Addiction is a condition in which the body must have a drug to avoid physical and psychological withdrawal symptoms. Addiction’s first stage is dependence, during which the search for a drug dominates an individual’s life. An addict eventually develops tolerance, which forces the person to consume larger and larger doses of the drug to get the same effect. (APA, 2013)
Addiction is a complex condition, a chronic brain disease that is manifested by compulsive substance use despite harmful consequence. People with addiction (severe substance use disorder) have an intense focus on using a certain substance, such as alcohol or drugs, to the point that it takes over their life. They keep using alcohol or a drug when they know it will causes problems. Yet a number of effective treatments are available and people can recover from addiction and lead normal, productive lives.
People with a substance use disorder have disturbed thinking, behavior and body functions. Changes in the brain’s wiring are what cause people to have intense cravings for the drug and make it hard to stop using the drug. Brain imaging studies show changes in the areas of the brain that relate to judgment, decision making, learning, memory and behavior control.
People can develop an addiction to:
- PCP, LSD and other hallucinogens
- Inhalants, such as, paint thinners and glue
- Opioid pain killers, such as codeine and oxycodone, heroin
- Sedatives, hypnotics and anxiolytics (medicines for anxiety such as tranquilizers)
- Cocaine, methamphetamine and other stimulants
These substances can cause harmful changes in how the brain functions. These changes can last long after the immediate effects of the drug — the intoxication. Intoxication is the intense pleasure, calm, increased senses or a high caused by the drug. Intoxication symptoms are different for each substance.
Over time people with substance use disorder build up a tolerance, meaning they need larger amounts to feel the effects.
According to the National Institute on Drug Abuse, people begin taking drugs for a variety of reasons, including:
- to feel good – feeling of pleasure, “high”
- to feel better – e.g., relieve stress
- to do better – improve performance
- curiosity and peer pressure
People with addictive disorders may be aware of their problem, but be unable to stop it even if they want to. The addiction may cause health problems as well as problems at work and with family members and friends. The misuse of drugs and alcohol is the leading cause of preventable illnesses and premature death.
Symptoms of substance use disorder are grouped into four categories:
- Impaired control: a craving or strong urge to use the substance; desire or failed attempts to cut down or control substance use
- Social problems: substance use causes failure to complete major tasks at work, school or home; social, work or leisure activities are given up or cut back because of substance use
- Risky use: substance is used in risky settings; continued use despite known problems
- Drug effects: tolerance (need for larger amounts to get effect); withdrawal symptoms (different for each substance)
Many people experience both mental illness and addiction. The mental illness may be present before the addiction. Or the addiction may trigger or make a mental disorder worse.
Criteria for Addiction:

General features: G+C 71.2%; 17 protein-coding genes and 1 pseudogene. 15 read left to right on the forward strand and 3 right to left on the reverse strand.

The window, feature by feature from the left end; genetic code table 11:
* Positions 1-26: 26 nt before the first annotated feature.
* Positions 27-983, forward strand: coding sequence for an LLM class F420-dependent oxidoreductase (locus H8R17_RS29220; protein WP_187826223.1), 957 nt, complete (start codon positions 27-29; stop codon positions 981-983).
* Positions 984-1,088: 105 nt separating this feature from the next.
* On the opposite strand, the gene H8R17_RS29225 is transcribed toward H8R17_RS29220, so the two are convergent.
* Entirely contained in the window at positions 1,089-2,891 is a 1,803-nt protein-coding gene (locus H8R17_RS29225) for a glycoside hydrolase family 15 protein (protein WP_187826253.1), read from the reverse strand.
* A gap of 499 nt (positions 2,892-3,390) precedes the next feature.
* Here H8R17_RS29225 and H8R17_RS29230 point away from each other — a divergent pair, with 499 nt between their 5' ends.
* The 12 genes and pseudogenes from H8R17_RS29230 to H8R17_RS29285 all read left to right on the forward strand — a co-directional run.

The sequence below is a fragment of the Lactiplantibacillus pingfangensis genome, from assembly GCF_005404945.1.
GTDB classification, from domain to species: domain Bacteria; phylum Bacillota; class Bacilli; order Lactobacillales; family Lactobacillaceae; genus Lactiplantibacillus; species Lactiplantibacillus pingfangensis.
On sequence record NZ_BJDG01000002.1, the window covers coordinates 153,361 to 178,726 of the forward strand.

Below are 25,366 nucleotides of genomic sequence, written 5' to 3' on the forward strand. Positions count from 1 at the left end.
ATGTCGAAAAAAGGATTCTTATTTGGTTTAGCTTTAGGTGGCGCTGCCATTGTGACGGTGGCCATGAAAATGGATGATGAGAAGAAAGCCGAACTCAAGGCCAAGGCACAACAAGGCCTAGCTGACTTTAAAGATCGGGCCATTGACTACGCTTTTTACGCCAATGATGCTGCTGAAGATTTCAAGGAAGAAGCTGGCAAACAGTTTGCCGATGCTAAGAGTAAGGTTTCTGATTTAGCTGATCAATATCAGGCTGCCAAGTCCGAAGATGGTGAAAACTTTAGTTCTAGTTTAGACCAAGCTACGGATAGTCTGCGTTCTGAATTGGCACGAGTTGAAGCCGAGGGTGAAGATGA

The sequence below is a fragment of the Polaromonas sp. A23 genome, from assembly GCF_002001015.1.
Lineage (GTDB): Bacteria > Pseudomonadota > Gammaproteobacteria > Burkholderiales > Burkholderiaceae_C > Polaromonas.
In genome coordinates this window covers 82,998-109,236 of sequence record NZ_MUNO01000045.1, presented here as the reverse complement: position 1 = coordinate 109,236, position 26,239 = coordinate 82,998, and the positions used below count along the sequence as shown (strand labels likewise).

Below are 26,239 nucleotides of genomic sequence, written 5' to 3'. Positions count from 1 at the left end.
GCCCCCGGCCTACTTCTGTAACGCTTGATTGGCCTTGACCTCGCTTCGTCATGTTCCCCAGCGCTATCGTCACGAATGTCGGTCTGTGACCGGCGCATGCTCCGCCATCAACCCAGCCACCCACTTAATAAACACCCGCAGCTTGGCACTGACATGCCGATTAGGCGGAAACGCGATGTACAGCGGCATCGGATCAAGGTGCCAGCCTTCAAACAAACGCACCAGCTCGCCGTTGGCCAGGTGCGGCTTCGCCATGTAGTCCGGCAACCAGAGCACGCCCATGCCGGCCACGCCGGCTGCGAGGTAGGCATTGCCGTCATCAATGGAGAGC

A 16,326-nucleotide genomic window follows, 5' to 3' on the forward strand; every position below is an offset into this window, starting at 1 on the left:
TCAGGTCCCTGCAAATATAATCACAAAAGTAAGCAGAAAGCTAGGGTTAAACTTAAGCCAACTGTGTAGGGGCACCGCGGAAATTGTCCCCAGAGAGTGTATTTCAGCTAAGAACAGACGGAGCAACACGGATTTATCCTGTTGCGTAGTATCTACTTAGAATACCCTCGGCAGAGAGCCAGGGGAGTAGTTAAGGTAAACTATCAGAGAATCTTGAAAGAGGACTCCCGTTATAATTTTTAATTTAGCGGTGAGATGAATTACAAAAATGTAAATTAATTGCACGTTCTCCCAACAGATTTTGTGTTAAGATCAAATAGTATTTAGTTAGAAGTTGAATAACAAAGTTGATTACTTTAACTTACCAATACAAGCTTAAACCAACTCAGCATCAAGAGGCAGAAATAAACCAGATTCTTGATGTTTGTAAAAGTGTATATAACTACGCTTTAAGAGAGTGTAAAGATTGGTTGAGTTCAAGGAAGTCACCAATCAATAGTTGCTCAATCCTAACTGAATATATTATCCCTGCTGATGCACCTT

The Diagnostic and Statistical Manual of Mental Disorders (DSM-V), identifies specific criteria to diagnose substance dependence. Substances are normally considered to be drugs of abuse such as alcohol, cocaine, and heroin.
A minimum of 3 out of 7 of the criteria listed below must be met for a person to be considered dependent or addicted, to a substance. The criterion must be met within a given year.
- Tolerance (more drug is needed for the same effect)
- Taking a larger amount of the substance or taking the substance for a longer period than was intended
- Experiencing a persistent desire for the substance or an inability to reduce or control its use
- A great deal of time is spent in activities necessary to obtain the substance
- Use of the substance interfering with important activities
- Use of the substance continuing despite known adverse consequences.
When criterion 1 or 2 is met physiological dependence can be determined and diagnosed as such.
When criterion 1 and 2 are not met and one determines that number four, (experiencing a persistent desire for the substance or an inability to reduce or control its use), is present, then the dependency or addiction can be diagnosed as a psychological dependency.
Addictive behaviors represent confusing and complex patterns of human activity (Shaffer, 1996, 1997). Shaffer identified these behaviors as drug and alcohol abuse, some eating disorders, compulsive or pathological gambling, excessive sexual behaviors, and other intemperate behavior patterns. These behaviors have defied explanation throughout history.
Psychological addictions are very serious issues that people struggle with and are just as serious and damaging as drug or alcohol related physical dependencies and addictions. Consider Psychological Addictions as the brain responding to the addiction, excessive eating, starvation, gambling, internet, and sexual addictions the same way the brain would respond to drugs and alcohol.
Simply put, regardless the habit, when the addict feeds the habit, the addiction will grow.
- Substance Abuse and Mental Health Services Administration (SAMHSA)
- National Institute on Drug Abuse: Drugs, Brains, and Behavior – The Science of Addiction
- National Council on Alcoholism and Drug Dependence
- National Center on Addiction and Substance Abuse at Columbia University
- Alcoholics Anonymous
- Narcotics Anonymous
Adapted from: National Council on Alcoholism and Drug Dependence
American Psychiactric Association,https://www.psychiatry.org
American Psychological Association, https://www.APA.org
National Institute on Drug Abuse (NIDA) https://www.drugabuse.gov/